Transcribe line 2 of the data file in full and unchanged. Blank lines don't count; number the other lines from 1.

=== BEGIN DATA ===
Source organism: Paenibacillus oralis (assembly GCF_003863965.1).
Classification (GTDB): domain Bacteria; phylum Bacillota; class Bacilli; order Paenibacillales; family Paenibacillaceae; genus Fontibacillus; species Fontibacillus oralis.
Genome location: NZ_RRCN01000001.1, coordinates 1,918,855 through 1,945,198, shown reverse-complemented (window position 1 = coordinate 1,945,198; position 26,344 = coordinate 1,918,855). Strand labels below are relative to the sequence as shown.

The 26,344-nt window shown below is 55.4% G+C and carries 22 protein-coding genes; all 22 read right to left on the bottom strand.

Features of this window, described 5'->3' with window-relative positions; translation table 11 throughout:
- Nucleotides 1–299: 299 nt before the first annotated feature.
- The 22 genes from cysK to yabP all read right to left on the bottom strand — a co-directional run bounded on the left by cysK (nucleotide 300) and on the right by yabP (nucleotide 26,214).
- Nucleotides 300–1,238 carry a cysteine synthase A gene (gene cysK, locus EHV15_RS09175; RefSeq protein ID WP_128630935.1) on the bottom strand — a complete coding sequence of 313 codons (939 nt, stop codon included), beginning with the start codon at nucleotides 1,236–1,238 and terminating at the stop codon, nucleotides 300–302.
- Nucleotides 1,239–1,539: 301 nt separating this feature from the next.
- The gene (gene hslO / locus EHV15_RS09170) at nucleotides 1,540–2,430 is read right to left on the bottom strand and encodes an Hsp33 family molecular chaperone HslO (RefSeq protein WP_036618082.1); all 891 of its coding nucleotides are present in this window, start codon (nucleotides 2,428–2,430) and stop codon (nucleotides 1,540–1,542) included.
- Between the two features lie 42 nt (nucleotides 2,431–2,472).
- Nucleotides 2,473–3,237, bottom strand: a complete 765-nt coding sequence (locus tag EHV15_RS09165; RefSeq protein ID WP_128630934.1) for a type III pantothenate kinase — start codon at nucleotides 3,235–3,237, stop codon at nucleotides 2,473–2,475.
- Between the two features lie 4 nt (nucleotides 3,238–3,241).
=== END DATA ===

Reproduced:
Classification (GTDB): domain Bacteria; phylum Bacillota; class Bacilli; order Paenibacillales; family Paenibacillaceae; genus Fontibacillus; species Fontibacillus oralis.